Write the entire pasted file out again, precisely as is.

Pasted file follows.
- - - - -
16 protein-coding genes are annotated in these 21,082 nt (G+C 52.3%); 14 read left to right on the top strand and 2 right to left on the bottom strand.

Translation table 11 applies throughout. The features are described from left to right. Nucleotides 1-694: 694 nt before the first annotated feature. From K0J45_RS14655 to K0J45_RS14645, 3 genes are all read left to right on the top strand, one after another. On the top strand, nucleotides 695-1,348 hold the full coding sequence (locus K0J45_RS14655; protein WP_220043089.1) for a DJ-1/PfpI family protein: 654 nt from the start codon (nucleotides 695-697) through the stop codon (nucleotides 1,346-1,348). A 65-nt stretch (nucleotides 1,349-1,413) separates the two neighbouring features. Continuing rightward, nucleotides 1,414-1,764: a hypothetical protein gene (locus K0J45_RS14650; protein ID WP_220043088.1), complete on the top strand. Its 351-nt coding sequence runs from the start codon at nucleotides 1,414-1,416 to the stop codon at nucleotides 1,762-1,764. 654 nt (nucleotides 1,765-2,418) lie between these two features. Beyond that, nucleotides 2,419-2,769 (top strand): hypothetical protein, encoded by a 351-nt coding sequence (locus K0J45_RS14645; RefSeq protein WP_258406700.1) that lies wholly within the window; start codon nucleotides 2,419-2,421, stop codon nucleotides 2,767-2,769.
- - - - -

16 protein-coding genes are annotated in these 21,082 nt (G+C 52.3%); 14 read left to right on the top strand and 2 right to left on the bottom strand.

Translation table 11 applies throughout. The features are described from left to right. Nucleotides 1-694: 694 nt before the first annotated feature. From K0J45_RS14655 to K0J45_RS14645, 3 genes are all read left to right on the top strand, one after another. On the top strand, nucleotides 695-1,348 hold the full coding sequence (locus K0J45_RS14655; protein WP_220043089.1) for a DJ-1/PfpI family protein: 654 nt from the start codon (nucleotides 695-697) through the stop codon (nucleotides 1,346-1,348). A 65-nt stretch (nucleotides 1,349-1,413) separates the two neighbouring features. Continuing rightward, nucleotides 1,414-1,764: a hypothetical protein gene (locus K0J45_RS14650; protein ID WP_220043088.1), complete on the top strand. Its 351-nt coding sequence runs from the start codon at nucleotides 1,414-1,416 to the stop codon at nucleotides 1,762-1,764. 654 nt (nucleotides 1,765-2,418) lie between these two features. Beyond that, nucleotides 2,419-2,769 (top strand): hypothetical protein, encoded by a 351-nt coding sequence (locus K0J45_RS14645; RefSeq protein WP_258406700.1) that lies wholly within the window; start codon nucleotides 2,419-2,421, stop codon nucleotides 2,767-2,769.